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If you know your D.C. history, you know that Marvin Gaye was born here. You might also know he attended Cardozo High School, where he joined his first band, the D.C. Tones. Walk by the eastern façade of the Oswego building at 1326 U St. NW, where Pure Lounge now is, and you’ll see a faded, 20-year-old mural with Gaye’s face at its center. Soon, that mural may soon become—-like Gaye—-preserved only in memory.
A planned eight-story apartment and retail building constructed by development giant JBG threatens to conceal the mural, a 40-by-25-foot piece called “Movin’ Down the Line.” The piece was conceived and created by Georgia native Rik Freeman, who lives in Deanwood, the same neighborhood where Gaye spent his teen years. Commissioned in 1992 by Woolly Mammoth Theatre Company as part of its Outside Woolly outreach program, and completed in 1993, the mural doesn’t just commemorate the man behind “What’s Going On”; it commemorates the U Street corridor’s staying power throughout the years, says Freeman.
The mural’s red and yellow color palette—-now badly degraded—-symbolizes the fire and anger that swept through the neighborhood following the assassination of Dr. Martin Luther King Jr. in 1968. It pictures a swath of multicultural residents, figures of Native American, Ethiopian, Latino, and Asian heritage. At the bottom of the painting is Duke Ellington, a reminder of the corridor’s Black Broadway era.
Unfortunately, the mural only had two years to breathe before a strip-mall development covered up the painting’s bottom half, an event that still irks Freeman. “It took about as much time to secure funding, design, and paint as the mural had a life,” Freeman writes. “Because of that, the proper upkeep of the mural has never happened, which has led to severe deterioration of the piece.” Now, “Movin’ Down the Line” may never get a chance to be rehabilitated.
Freeman says he realizes that public art, especially murals, always runs the risk of being temporary. But he writes, “I think we as a society need to be more introspective as to why we are such a throwaway people. In this case we’re doing it in a number of ways, from developers being dismissive to architectural and historical integrity of the neighborhood, to a certain disregard of an elder and longtime property owner.”
William Thomas has owned the Oswego building since 1978, and says he first heard about JBG’s plan from people in the neighborhood, not from the developer. “I was quite surprised,” he says. JBG says that the company notified Thomas about the plan in 2012.
“I was the one that really initiated getting [the mural] there. There weren’t any trees on U Street then,” says Thomas. Back in 1991, he was driving through the neighborhood and spotted Freeman working on another project, so he stopped to ask if the artist would be interested in checking out a different canvas: the one on the side of his building. “I said, ‘Could you do something with that wall?’ Because everything was bad back then, real bad,” Thomas says. “Woolly Mammoth got together and put up the money, the scaffold, the whole works.”
Julienne Johnson and her husband Stanley have been office tenants of the Oswego since 2002. When she got wind of the JBG plan, Julienne spearheaded a public awareness campaign and arranged meetings with them. “We’re not against development,” Johnson says. “We’ve been there for a while. We’ve watched U Street change for the better. That said, developers are coming in without getting voices from people around. It’s frustrating.”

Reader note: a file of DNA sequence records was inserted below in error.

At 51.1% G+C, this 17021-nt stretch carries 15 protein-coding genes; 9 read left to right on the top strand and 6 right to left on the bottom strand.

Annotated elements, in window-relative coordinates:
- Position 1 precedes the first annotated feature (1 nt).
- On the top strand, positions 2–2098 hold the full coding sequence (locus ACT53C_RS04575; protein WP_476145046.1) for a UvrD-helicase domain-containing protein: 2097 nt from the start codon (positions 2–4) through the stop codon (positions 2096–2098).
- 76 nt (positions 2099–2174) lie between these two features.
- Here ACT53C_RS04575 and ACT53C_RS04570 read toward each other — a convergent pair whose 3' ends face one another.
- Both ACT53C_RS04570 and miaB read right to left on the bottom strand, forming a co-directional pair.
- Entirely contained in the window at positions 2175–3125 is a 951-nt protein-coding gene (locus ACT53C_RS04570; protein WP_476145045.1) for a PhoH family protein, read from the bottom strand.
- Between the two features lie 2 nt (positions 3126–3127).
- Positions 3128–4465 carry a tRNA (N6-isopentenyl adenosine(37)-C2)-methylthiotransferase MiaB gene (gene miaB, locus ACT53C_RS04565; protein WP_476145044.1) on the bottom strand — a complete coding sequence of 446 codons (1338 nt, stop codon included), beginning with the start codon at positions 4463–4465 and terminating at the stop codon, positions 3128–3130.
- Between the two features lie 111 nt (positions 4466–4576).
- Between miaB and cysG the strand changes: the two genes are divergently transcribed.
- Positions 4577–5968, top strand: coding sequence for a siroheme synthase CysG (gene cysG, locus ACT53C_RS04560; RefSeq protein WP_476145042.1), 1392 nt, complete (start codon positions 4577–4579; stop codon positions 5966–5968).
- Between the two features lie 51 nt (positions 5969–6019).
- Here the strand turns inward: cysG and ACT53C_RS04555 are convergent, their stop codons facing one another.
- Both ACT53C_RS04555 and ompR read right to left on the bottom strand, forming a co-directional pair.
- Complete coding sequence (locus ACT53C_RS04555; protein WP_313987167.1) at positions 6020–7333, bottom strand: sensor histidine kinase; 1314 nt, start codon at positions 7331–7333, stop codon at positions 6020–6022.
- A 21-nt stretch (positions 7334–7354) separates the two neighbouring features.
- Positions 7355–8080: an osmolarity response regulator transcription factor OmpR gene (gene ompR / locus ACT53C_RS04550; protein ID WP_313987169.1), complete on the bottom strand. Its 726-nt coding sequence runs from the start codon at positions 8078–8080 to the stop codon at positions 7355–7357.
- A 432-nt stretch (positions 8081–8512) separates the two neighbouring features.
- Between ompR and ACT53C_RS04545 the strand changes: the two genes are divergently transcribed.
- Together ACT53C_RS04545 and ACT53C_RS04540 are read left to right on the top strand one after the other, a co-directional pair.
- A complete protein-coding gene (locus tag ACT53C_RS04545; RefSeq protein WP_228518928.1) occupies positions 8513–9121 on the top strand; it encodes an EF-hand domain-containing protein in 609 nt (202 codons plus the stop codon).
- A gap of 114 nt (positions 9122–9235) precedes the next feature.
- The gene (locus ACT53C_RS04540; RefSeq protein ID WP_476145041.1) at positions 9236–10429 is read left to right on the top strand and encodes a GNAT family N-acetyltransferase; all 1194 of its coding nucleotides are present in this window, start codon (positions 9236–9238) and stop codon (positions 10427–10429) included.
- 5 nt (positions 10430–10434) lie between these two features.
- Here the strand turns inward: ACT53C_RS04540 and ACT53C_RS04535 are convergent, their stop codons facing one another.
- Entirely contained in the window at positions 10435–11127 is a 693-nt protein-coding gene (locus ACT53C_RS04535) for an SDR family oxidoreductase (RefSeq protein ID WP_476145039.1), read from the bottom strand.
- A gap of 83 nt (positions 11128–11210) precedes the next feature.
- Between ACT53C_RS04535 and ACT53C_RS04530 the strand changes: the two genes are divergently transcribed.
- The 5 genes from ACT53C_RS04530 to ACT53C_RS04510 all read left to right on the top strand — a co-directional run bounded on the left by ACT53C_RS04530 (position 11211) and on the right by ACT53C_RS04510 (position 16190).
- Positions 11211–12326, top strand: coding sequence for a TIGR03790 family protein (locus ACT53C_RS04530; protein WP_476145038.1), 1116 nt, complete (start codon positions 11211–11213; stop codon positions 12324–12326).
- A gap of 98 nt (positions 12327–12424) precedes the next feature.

Via email, JBG Project Coordinator Caitlin Leary writes that the company was aware of the mural when it began to design the proposed project but that “we were not able to design our project in a way that allowed the mural to be permanently exposed.” The company plans to begin demolition of the existing structure later this year. At that point, Leary says the company will temporarily uncover the portion of the mural that was concealed in the ’90s, then shoot photos of the entire mural for Johnson and Thomas, if they take JBG up on their offer to do so.
JBG’s most recent zoning hearing came on Monday, coincidentally on the 45th anniversary of the day the 1968 riots ended. During that hearing, the Zoning Commission approved the consolidated PUD and related Map Amendment the company had previously petitioned for, allowing the development project to take its next steps.
“We don’t have much recourse at this point,” says Johnson, though she adds they may still be able to appeal.
As the city continues to change rapidly, Freeman and Johnson say they’d like to see newcomers take more of an interest in what was there before. “I understand progress, ‘gentrification,’ commercialization, etc., but at a cost of ignorance in that there are many of us walking around on streets paved by others that most care not to know,” Freeman writes. “Get to know the legacy of your neighborhood because … you most definitely have benefited from all who have laid a solid foundation.”
“Why not a cultural arts center that people can come to?” says Johnson. “If you were here around 3 p.m. on any given afternoon, you’d notice how many young people are here with nothing to do.”
About the mural, Thomas says he wishes it could be left alone. “Marvin Gaye he was known. If they cared about him, they wouldn’t take the mural. He’s just another guy as far as other people are concerned.”
Due to a reporting error, the original version of this blog post incorrectly said that Julienne Johnson and her husband Stanley’s business has operated out of the Oswego Building since 1998. The business has existed since 1998, but it’s only been based in the building since 2002.